This week we explored a bit more of the Messinian peninsula, had the first swim in the sea for 2017 and then travelled north to finish the week in Kalamata, joining Greek families in their 25th March celebrations for National Independence Day. Well, watching them is probably a more accurate description…
From our base at a campsite in Koroni, we made a few day trips, like this one to the town of Methoni.
Driving towards it, we could see the ruins of the fortress stretching out to sea.
It’s a Venetian castle and together with the castle in Koroni they were called the ‘eyes of the Venice republic’ because of their strategic location, guarding the trade routes.
Admittedly the prospect of seeing another Venetian castle hadn’t been exactly thrilling. Well, why travel all the way there to see one when we’ve a perfectly nice one where we were staying in Koroni….shamefully lazy or what?
It was good we hadn’t given into ‘castle fatigue’ or we would have really missed an unexpected treasure (to the uninformed visitor).
But the highlight of the week was finding this place…
Actually, we didn’t find it for ourselves…we were about to leave Koroni and head off to the Mani peninsula – the second finger of the southern Peloponnese – when our fellow campers Nadja and Gunter told us about this beautiful lagoon. You can’t leave without going there, they advised.
And so we did and we also agreed we’d keep a look out for the stray dog that they had be-friended when they stayed there. He had made such an impact on them, that they were now planning to return to look for him and hopefully ‘adopt’ him, assuming no owner turned up in the meantime.
We spent a day there and loved it so much we packed up from Koroni and returned to wild camp the following night.
Here we are close to the lagoon, just one big puddle to cross…
…and a short drive down the track…
…accompanied all the way by this little fellow who had been loitering by the bins in hope for new visitors (Nadja and Gunter will be pleased he’s still here we thought)…
..and we parked up beside Voidokilia Beach where the water was just about warm enough to brave the first swim of 2017.
And we had the place to ourselves….
….apart from the local wildlife.
The lagoon is a favourite stopping off point for migratory birds heading to Africa though not at the time we were there. Still when Stuart hiked up to the ruined castle overlooking the lagoon ….
…to get this panoramic shot..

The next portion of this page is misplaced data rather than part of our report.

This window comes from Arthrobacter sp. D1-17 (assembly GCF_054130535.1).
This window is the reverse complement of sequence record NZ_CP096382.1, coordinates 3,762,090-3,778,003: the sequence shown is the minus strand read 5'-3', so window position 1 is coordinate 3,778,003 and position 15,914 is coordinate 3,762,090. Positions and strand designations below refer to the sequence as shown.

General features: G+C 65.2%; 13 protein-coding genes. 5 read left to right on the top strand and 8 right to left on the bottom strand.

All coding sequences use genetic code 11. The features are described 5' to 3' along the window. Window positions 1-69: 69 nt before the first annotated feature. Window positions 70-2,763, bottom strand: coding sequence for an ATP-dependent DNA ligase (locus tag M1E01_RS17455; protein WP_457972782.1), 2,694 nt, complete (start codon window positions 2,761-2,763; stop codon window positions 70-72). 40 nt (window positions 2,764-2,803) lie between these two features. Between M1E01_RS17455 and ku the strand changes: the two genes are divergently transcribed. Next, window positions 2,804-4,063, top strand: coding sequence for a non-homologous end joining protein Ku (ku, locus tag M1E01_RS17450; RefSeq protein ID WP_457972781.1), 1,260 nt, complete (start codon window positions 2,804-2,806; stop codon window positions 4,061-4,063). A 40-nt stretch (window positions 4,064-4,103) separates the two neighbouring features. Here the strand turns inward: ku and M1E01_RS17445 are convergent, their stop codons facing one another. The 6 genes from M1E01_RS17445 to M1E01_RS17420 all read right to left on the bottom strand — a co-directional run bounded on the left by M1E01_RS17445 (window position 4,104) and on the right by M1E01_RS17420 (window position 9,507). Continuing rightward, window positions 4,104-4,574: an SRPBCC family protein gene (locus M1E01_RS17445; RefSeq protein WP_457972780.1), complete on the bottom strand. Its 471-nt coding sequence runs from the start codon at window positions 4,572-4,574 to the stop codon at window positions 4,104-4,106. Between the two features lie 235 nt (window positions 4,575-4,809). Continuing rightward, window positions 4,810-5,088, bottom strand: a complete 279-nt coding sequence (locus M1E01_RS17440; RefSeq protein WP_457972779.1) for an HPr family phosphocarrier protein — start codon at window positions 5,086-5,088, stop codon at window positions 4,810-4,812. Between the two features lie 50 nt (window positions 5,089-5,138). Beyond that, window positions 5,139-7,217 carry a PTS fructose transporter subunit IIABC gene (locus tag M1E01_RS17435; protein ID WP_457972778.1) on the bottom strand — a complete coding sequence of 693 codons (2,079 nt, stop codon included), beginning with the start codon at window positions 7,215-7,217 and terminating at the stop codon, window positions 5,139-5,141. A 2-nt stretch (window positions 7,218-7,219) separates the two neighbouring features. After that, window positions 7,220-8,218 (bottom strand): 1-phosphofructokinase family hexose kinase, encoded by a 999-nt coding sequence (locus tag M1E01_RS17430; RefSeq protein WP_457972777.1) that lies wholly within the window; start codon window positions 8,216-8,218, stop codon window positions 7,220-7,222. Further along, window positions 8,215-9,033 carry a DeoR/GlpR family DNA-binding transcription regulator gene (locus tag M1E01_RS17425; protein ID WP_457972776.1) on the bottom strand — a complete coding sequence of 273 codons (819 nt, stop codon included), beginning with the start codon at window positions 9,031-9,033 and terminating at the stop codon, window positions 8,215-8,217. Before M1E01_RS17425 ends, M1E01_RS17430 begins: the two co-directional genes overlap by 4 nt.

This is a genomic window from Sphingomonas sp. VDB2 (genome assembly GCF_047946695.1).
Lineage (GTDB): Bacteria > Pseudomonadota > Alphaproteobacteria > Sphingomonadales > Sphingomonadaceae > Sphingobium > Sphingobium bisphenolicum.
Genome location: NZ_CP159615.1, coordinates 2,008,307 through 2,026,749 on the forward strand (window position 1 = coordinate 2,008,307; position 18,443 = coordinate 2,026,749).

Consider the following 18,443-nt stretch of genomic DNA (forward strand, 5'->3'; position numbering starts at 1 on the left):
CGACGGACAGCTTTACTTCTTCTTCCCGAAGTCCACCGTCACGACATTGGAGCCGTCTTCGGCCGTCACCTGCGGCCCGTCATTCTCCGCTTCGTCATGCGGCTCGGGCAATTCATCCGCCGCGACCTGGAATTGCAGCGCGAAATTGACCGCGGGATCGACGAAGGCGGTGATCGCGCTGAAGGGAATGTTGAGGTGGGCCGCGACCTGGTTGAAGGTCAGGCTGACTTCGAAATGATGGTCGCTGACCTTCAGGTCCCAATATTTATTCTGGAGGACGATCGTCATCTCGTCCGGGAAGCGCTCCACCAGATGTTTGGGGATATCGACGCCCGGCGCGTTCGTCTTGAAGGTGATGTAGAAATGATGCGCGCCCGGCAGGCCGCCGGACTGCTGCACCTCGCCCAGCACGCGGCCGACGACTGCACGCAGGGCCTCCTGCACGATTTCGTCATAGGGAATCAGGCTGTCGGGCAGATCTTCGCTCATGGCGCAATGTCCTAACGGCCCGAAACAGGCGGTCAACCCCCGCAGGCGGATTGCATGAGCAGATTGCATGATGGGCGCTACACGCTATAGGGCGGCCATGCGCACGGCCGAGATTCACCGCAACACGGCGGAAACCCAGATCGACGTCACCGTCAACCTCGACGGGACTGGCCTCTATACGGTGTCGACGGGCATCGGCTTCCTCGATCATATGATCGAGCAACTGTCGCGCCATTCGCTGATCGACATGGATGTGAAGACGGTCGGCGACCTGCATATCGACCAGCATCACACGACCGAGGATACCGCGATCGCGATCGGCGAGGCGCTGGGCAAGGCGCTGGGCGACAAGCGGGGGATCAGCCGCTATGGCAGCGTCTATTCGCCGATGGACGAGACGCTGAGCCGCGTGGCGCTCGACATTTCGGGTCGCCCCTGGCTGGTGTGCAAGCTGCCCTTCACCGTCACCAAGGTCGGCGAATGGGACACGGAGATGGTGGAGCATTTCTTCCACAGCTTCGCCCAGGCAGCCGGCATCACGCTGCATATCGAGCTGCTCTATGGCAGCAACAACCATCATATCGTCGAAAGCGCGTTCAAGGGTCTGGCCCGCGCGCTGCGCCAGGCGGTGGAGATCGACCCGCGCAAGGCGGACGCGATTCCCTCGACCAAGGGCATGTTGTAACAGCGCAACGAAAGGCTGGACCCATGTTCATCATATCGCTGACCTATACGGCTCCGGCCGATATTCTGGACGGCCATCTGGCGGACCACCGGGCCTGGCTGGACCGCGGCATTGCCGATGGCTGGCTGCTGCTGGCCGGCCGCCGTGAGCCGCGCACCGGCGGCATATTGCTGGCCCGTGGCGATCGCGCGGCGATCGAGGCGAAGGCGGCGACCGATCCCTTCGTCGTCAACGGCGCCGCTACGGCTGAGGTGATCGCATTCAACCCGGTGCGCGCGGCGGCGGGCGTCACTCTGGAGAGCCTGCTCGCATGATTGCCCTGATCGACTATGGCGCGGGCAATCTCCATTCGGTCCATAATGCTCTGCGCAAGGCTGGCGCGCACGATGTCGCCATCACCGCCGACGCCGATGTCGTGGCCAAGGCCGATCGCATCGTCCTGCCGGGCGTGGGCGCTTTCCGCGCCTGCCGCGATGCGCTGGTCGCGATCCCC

…he also managed to get close enough (almost) to snap a colourful hoopoe, after many frustrating days of seeing them flit past the window of the van as we’ve been driving along the peninsula.
And just in time for dinner, along came this man from nearby Pylos who had spent the day in the lagoon diving for ‘gold of the sea’…
That’s this seaweed. He generously gave us a plateful and suggested we should eat it sprinkled with lemon juice. …
…which we did along with Nadja and Gunter who had returned to find Blackie as they now call him.
Yes, a very happy ending for this little dog so no more hanging around the bins waiting for scraps with strangers. He’s bonded well with their own dog Ella. The vet in Kalamata has given the all clear that there is no owner out there looking for their lost dog so he now has a new home albeit one on wheels for the next year or so!
It was great hearing about where they have travelled so far especially as it turns out they have stayed in some of the same places as us. They too had been to the winery in Sardinia where wine was dispensed by petrol pump; they stayed in the same overnight stop in Ragusa and had also been to Mount Etna though they got there a few weeks after Stuart and Callum had been skiing so they saw the eruptions first-hand.
Leaving the lagoon, the van made some strange screeching noises thanks to the caking of mud it received going through that puddle. Thankfully driving a few miles cleared it. We don’t want any problems between now and Bulgaria when it goes in for a big service.
We were sorry to leave the lagoon but we were heading to Kalamata where we hoped to join in some festivities to mark Greek Independence Day and also the Greek Orthodox religious festival of the Annunciation.
But apart from the closed shops and the flags flying to mark the occasion….
….the festivities were confined to family gatherings for celebratory meals in the harbourside restaurants.
So we adjourned to a nearby bar to celebrate with Guinness. No local beers on offer so it was either that or more Italian fizz.
…then it was back to the van, tucked in between the yachts on the harbour…
….to watch the sunset…
… and sample the town’s most famous product.
Next stop we move on to the Mani peninsula.